An Australian Broadcasting Corporation initiative to promote the traditional Aboriginal lands from which programs are broadcast has the full support of the nation’s white indigenous leader.
Aunty Pauline Hanson (pictured above) of the One Nation people said it was vital for Australians to understand and appreciate “how this nation came to be the way it is”.
“It’s so important that we all recognise the amazing contribution the First and One Nation indigenous peoples have made to making Australia what it is today.
“It’s a time for both black and white indigenous Australians to embrace and rejoice.
“I first noticed this excellent ABC concept while watching News Breakfast on the tele the other day with co-hosts Michael Rowland and Lisa Millar right from the outset at 6am acknowledging the Wurundjeri peoples of Melbourne.
“Without this fantastic initiative, there’s no way I’d now know that the Wurundjeri are an Aboriginal Australian nation of the Woiwurrung language group, in the Kulin nation. They occupied the Birrarung (Yarra River) Valley before British settlement of the area, around the present location of Melbourne, and were called the Yarra tribe by the settlers.”
Aunty Pauline said it got her to thinking of her own tribal ancestors, the Bodgieandwidgery tribe that lived around the Ipswich area of south-east Queensland and who caught and traded fish and chips to “the white non-indigenous invaders”.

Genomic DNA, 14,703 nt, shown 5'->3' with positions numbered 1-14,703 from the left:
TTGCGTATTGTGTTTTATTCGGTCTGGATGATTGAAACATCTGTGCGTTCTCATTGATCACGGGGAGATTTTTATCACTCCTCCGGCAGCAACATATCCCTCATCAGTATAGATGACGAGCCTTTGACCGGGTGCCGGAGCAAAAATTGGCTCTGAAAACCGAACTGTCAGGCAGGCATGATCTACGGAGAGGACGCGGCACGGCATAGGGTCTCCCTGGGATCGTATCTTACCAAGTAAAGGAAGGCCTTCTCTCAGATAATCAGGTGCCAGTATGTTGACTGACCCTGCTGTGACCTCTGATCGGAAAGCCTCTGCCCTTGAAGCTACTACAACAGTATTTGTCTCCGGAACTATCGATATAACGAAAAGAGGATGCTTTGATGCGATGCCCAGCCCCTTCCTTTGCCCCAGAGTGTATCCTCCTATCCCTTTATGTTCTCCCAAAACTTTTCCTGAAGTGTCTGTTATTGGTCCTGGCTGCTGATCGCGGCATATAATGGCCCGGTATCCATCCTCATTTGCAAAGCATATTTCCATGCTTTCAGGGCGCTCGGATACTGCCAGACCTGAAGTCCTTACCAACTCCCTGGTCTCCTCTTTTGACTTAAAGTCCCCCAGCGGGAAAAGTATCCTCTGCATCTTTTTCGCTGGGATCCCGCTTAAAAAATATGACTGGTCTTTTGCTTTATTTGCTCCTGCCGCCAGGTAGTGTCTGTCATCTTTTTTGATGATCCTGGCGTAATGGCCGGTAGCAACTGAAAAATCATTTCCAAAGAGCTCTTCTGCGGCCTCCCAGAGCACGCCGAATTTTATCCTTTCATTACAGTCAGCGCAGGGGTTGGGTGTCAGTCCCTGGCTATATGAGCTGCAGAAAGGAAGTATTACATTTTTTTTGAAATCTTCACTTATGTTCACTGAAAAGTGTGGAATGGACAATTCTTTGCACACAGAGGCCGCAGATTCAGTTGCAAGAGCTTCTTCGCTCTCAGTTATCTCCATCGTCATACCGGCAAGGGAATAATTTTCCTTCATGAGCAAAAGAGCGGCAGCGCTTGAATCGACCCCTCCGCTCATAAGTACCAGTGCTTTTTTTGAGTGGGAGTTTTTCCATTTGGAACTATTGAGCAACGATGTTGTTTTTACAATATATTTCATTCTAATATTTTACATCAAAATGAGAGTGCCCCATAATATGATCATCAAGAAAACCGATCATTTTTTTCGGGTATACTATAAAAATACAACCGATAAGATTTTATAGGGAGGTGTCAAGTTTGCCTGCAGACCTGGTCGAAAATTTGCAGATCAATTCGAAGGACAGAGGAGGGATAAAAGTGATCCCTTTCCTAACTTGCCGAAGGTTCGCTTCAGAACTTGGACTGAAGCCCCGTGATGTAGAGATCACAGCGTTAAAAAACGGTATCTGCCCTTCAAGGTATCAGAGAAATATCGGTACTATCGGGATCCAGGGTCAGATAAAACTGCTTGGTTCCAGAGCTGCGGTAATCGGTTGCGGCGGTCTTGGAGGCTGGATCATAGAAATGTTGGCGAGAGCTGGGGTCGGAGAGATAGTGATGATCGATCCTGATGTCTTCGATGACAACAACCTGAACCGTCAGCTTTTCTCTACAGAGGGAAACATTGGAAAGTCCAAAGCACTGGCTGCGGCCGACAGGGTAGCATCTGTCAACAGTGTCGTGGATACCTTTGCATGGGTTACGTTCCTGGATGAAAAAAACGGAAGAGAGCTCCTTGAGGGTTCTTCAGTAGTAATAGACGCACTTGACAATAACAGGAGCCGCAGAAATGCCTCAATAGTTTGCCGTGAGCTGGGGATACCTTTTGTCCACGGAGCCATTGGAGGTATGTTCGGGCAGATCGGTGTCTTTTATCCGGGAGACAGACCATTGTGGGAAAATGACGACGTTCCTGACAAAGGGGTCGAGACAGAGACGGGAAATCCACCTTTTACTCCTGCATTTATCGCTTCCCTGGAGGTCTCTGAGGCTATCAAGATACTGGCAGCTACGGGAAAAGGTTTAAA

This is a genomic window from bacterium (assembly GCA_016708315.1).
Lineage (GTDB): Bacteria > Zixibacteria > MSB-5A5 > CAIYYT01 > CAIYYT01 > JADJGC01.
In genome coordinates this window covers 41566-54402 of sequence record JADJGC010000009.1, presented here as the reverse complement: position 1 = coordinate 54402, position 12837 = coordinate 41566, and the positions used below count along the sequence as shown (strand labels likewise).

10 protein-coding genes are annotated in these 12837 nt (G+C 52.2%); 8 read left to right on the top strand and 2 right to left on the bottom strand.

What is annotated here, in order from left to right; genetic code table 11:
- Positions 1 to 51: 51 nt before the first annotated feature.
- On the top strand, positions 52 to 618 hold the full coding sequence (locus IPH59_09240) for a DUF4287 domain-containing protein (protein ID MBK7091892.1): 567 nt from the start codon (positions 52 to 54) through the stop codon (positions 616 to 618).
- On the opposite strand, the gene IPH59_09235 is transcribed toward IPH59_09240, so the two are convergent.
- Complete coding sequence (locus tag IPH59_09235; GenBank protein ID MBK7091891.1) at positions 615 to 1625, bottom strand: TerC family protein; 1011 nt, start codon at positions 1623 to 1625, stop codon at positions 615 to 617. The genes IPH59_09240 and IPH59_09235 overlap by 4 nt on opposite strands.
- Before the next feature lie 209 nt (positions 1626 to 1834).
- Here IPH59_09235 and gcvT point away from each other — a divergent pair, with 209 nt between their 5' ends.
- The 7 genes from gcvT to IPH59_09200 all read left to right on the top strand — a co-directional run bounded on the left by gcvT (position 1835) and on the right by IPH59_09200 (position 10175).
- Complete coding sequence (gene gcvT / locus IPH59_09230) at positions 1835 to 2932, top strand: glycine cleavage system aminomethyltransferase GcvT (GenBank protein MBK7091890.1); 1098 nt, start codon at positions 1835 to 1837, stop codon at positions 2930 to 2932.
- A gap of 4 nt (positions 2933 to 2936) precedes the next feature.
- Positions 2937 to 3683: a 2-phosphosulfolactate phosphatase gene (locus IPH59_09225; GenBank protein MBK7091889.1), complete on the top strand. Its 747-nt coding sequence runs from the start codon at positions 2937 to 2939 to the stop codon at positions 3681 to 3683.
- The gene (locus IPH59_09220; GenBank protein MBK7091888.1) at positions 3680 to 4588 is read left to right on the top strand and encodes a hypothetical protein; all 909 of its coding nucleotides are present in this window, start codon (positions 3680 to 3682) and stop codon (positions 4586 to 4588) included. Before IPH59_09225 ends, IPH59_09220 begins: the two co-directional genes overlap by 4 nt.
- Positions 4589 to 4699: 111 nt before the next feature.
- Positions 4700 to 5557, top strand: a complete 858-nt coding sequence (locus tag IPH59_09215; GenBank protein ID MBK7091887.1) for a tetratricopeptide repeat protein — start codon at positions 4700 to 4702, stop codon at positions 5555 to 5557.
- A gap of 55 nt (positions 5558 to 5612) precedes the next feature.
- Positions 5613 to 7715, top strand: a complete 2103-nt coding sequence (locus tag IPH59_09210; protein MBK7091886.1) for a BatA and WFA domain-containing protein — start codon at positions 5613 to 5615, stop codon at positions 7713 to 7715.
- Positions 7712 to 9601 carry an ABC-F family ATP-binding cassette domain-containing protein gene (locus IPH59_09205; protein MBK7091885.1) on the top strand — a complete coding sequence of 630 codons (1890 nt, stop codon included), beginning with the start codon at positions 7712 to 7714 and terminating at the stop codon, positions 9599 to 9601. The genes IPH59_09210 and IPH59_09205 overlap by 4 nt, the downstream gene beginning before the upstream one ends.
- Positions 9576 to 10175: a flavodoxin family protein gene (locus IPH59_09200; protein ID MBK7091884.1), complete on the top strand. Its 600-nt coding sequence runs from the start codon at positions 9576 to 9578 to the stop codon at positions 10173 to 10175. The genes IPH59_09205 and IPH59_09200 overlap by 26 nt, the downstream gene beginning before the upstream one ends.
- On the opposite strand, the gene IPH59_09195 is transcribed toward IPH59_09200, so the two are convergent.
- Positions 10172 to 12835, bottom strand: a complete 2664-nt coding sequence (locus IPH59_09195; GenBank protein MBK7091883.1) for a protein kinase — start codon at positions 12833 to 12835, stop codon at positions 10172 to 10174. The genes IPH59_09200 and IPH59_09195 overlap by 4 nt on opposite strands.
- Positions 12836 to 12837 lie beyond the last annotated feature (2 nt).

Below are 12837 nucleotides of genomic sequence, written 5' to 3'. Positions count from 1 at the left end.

“And lately, of course, the Hanson One Nation people of the Lockyer Valley that is really my spiritual home.
“Inspired by the ABC initiative, I’ve asked the Gatton Star to publish on its onside front page an acknowledgement that the paper has been printed and published on traditional Hanson One Nation white indigenous tribal land.”
A proud Aunty Pauline said this would go a long way to making all Australians appreciate the roles the First Nation but particularly One Nation have played in giving us the type of federal government we have today.
“The Abbott, Turnbull and Morrison governments of the past eight years have always been our preference,” Auntie Pauline said. “They’ve always had my tribe’s interests at heart.”